Why Chasing The High Scores In SSX Is Endlessly Entertaining

By Griffin Vacheron On September 4th, 2013

ssx playstation 3 ps3 1302718131 004 640x360 Why Chasing The High Scores In SSX Is Endlessly Entertaining

If there’s one series that has yet to bore me throughout the course of my long, ever-treacherous but usually satisfying gaming career, it would without a doubt be SSX. EA Sports Big’s snowboarding juggernauts of the early 2000s weren’t just a sports games, and really, neither were any of the late great development studio’s releases. EA Big knew how to put fun first, rules of the road second, and general convention and laws of physics dead last, and the results weren’t just a rollicking good time with each and every release, but uncommonly high praise from game critics ‘round the globe. When you consider how sports games tend to be received nowadays, this comes off as doubly impressive.

The recent SSX revival back in February of 2012 was a big deal for me, and though a vocal minority of die-hard “fans” on the web criticized the game for not remaining true enough to 2001’s SSX Tricky, I actually found the new game to be a gleaming achievement from EA Canada. Not only did it respect the series roots and absolutely nail the feel that spiritual predecessor SSX 3 was aiming for, but it actually managed to engineer gameplay that was a logical extension from where that game left off. SSX 3 was bigger, better, and more realistic (if slightly less zany) that SSX Tricky, and 2012’s SSX expanded upon that growth even further. I’ve been playing the game since its release and writing about it for almost as long, and I still take it for a spin at least once a week. Depending on my schedule, it’s often once a day. To me, it’s that good.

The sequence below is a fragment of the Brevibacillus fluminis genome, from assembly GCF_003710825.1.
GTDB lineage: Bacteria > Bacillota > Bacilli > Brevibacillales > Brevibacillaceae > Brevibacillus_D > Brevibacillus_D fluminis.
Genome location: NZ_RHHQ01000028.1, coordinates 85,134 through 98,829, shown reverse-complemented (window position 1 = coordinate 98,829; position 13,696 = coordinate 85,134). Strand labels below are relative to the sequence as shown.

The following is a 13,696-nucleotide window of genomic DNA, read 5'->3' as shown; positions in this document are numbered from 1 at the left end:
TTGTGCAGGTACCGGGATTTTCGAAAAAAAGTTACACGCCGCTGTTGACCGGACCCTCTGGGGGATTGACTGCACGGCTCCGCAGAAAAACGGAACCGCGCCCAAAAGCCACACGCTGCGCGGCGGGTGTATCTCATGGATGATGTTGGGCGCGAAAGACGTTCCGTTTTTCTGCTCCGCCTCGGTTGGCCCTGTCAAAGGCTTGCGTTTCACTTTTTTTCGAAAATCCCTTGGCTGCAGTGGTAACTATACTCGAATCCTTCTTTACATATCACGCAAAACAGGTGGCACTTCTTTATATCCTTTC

Thanks to the extremely robust and ever-addicting online component of the game, labeled RiderNet and located under the Global Events subcategory in the game’s main menu, SSX provides new surprises and experiences almost every time I sign on. With this piece, I want to relay those experiences and the emotions they trigger, and hopefully tie them into current events, the gaming landscape, or even interactive entertainment as a whole to the best of my ability. In other words, I’m going full tricky mode.

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